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Thread: Rear wheel bearing.

  1. #16
    apriliaforum expert RAS's Avatar
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    And at the cost of those Koyo bearings, may as well just swap 'em out for new with every new chain.

    I opened my rear hub up pretty early on, so it came apart w/o fuss. That was the 1st time I'd touched the cush hub nut - the weight of the wrench alone was enough to unscrew that big nut, so I was pretty lucky the axle was not at all damaged.

  2. #17
    apriliaforum prov-nov
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    And what guys are you thinking about possibility of using a complete hub from other bikes with a single sided swingarm?
    Ducati, Honda VFR, Triumph?

    I saw, some Honda VFR owners have used hubs from Ducati.
    English is not my native language, so please be kind to my mistakes.

    Remember, this is an Italian bike with an Austrian motor, it isn't like the GSXR you use to own...

  3. #18
    apriliaforum expert RAS's Avatar
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    Having a working speedo/odometer would still be an issue. Would also have to transplant the brake rotor as well as caliper that would take one into some big dollars.

    Not sure why anyone would swap a Ducwaddy single sided swinger for the one already on a VFR. I think the VFR SSSarm wheel assembly doesn't need any more than everyday sockets to remove the back wheel. The Fut's, using that internal chunk of 22mm hex is also far easier than dealing with the monstrous big nut that's also fairly shallow on most Ducati sss rear wheels.

  4. #19
    apriliaforum Member Skipbarberman's Avatar
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    So stupid question.....how much of a 'wear item' is the rear bearing, and how long are they good for?

  5. #20
    apriliaforum expert RAS's Avatar
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    Quote Originally Posted by Skipbarberman View Post
    So stupid question.....how much of a 'wear item' is the rear bearing, and how long are they good for?
    Well, in the end, it's a wheel bearing. I've replaced them on Japanese bikes in 25k miles, never replaced them on my BMWs that saw all manner of ugly weather (one with 65k miles) and my Fut is still on my OE bearings, both front and back. Don't point pressure washers at them, and get inside now and then to clean/grease, they'll last a long, long time. There was a guy who lived out west (think it was Arizona) who had a very long daily commute. I wanna say he reported getting 70 or 80k from his 1st king bearing - iirc, his daily commute involved long stints at 80+ mph. Been a while, but I think he was well over 120k when he stopped posting.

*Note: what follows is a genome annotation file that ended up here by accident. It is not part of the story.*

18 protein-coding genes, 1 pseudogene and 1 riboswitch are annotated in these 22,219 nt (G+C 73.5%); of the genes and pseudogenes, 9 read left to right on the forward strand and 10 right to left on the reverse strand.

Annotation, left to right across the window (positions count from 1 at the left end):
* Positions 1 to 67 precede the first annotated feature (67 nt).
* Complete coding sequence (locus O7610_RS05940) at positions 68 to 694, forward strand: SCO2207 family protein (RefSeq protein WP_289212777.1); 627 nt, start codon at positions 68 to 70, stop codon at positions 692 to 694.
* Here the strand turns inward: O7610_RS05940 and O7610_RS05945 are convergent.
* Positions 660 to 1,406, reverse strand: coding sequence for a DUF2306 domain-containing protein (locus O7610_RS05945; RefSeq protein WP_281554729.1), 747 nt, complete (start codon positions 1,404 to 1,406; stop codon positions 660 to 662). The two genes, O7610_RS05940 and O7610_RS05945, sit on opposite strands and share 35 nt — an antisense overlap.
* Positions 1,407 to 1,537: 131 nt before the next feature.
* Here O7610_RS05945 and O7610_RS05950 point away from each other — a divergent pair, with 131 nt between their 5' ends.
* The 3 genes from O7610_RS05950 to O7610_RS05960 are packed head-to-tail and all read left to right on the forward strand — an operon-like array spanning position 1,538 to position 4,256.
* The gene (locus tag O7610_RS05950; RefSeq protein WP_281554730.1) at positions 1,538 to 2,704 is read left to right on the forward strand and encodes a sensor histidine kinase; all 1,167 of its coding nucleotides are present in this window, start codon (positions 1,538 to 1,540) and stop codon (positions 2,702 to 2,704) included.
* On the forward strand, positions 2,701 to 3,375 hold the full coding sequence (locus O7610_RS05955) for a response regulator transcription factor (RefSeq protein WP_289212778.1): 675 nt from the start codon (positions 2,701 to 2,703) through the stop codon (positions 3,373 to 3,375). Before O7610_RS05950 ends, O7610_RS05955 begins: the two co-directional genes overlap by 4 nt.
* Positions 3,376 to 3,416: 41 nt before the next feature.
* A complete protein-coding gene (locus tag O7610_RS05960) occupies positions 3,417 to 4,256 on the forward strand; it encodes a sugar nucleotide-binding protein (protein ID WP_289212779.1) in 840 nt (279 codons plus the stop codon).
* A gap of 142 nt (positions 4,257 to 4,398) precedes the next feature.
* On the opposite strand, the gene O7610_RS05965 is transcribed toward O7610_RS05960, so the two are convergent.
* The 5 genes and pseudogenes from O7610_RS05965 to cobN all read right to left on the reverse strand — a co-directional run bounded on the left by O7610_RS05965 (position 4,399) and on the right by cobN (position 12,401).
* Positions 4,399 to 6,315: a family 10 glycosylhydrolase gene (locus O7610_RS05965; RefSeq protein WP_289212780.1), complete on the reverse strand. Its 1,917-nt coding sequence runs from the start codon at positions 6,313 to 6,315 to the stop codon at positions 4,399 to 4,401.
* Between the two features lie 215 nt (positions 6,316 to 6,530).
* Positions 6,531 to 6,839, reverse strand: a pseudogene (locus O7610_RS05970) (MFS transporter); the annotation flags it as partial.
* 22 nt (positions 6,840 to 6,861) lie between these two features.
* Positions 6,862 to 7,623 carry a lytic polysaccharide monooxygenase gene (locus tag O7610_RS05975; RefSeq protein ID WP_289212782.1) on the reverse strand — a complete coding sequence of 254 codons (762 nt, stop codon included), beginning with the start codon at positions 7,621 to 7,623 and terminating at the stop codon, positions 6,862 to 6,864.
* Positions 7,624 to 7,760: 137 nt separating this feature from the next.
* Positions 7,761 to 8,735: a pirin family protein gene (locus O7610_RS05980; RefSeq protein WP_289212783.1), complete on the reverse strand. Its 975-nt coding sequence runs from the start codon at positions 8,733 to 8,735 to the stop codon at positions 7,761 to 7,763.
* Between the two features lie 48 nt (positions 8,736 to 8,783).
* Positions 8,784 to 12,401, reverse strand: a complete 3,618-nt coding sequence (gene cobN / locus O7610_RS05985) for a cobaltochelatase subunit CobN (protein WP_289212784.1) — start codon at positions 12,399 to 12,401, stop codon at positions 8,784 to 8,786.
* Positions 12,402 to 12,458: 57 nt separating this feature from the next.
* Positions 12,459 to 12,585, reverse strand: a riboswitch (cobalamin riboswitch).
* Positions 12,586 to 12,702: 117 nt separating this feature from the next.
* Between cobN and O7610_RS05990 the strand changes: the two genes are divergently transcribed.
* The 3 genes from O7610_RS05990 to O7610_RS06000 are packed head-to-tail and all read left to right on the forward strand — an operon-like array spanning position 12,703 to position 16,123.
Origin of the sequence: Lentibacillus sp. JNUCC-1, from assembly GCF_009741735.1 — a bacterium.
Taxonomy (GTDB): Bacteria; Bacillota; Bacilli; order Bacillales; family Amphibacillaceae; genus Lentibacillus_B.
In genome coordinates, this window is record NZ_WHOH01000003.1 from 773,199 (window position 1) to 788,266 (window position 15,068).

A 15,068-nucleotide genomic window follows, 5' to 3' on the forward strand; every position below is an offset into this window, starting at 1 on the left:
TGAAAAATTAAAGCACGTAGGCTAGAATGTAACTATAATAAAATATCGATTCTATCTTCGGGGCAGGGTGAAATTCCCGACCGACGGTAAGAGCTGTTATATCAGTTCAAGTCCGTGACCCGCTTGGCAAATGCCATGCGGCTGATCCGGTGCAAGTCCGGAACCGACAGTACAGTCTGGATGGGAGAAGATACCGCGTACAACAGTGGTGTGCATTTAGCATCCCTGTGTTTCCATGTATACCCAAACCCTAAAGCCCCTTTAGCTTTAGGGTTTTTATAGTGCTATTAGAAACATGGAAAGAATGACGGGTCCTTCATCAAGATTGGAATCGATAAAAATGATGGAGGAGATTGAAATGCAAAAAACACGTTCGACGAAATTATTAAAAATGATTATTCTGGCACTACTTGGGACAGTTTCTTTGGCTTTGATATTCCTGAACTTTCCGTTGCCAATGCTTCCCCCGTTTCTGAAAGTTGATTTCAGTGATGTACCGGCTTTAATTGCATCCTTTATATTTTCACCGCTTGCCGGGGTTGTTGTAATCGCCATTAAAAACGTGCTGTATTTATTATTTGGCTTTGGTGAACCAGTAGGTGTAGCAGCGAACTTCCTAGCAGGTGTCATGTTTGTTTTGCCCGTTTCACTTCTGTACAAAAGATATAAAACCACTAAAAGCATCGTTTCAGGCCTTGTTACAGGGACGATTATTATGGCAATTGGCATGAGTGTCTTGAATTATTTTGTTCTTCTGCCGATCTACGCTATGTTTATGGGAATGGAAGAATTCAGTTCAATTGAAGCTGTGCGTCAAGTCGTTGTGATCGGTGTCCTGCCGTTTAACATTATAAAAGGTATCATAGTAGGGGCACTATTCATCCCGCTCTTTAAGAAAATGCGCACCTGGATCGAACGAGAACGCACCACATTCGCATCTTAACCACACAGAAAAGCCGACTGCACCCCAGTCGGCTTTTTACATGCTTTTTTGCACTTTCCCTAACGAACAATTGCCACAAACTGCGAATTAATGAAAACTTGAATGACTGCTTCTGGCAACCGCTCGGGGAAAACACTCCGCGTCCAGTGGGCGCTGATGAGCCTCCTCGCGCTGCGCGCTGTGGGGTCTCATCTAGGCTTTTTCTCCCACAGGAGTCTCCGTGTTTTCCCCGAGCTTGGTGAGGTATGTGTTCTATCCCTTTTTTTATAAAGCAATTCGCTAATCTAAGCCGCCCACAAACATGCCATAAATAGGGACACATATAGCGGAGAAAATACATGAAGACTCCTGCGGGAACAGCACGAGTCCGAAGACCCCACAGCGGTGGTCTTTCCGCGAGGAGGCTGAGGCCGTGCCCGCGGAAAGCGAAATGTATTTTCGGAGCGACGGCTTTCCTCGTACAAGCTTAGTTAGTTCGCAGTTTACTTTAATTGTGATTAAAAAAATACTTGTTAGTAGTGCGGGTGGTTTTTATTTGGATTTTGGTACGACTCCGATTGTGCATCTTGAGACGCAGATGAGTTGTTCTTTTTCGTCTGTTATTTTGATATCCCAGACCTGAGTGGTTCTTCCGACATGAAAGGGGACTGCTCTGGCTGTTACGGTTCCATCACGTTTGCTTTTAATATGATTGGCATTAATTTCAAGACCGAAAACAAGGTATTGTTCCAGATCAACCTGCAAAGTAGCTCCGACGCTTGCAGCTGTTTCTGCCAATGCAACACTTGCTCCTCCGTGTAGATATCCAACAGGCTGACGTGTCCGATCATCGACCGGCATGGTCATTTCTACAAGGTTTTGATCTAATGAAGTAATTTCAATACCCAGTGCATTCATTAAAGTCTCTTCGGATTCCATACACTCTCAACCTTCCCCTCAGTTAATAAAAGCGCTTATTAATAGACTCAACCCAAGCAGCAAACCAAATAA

Even though the factory service manual makes absolutely no mention of it, the torque on the cush hub nut is absolutely critical for the life of the king bearing - to say nothing as to the ability to remove the axle easily to clean and regrease it and the needle bearings on the wheel side. The nut can't unscrew due to one of those 3 screws thru the face of the nut locking into one of the splines on the axle, but stuff inside the cush assembly will compress enough for the nut to become loose. This allows the entire assembly to wobble about inside the king bearing. That bearing has a single outer race, but 2 inner races. If the axle is allowed to moved about, it gets deformed between those 2 races. When that happens, it takes destructive force to remove the axle.

    Mine has been apart twice in 30k miles. I know that mine will come apart w/o more than a lil push on the axle. Water does get inside that eccentric somehow. We've all seen rust on the center part of the axle that does nothing as the factory saved pennies on grease - Guzzi are worse from what I read. But I had the advantage of reading horror stories from guys who just wanted to do some service and wound up needing 5lb hammers to get it all apart and then new parts to put it back together - and that was 13 or more years ago,

  6. #21
    apriliaforum Member Skipbarberman's Avatar
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    uh-oh......guess I better have a look...

    Just bought this (2001) a year ago, and haven't really ridden it more than 200 mi. Has ~25,000 on the clock and the guy hadn't done a valve clearance check since 6,000mi. I had planned to do that, just finished my 2008 RSVR.

  7. #22
    apriliaforum expert RAS's Avatar
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    Quote Originally Posted by Skipbarberman View Post
    uh-oh......guess I better have a look...

    Just bought this (2001) a year ago, and haven't really ridden it more than 200 mi. Has ~25,000 on the clock and the guy hadn't done a valve clearance check since 6,000mi. I had planned to do that, just finished my 2008 RSVR.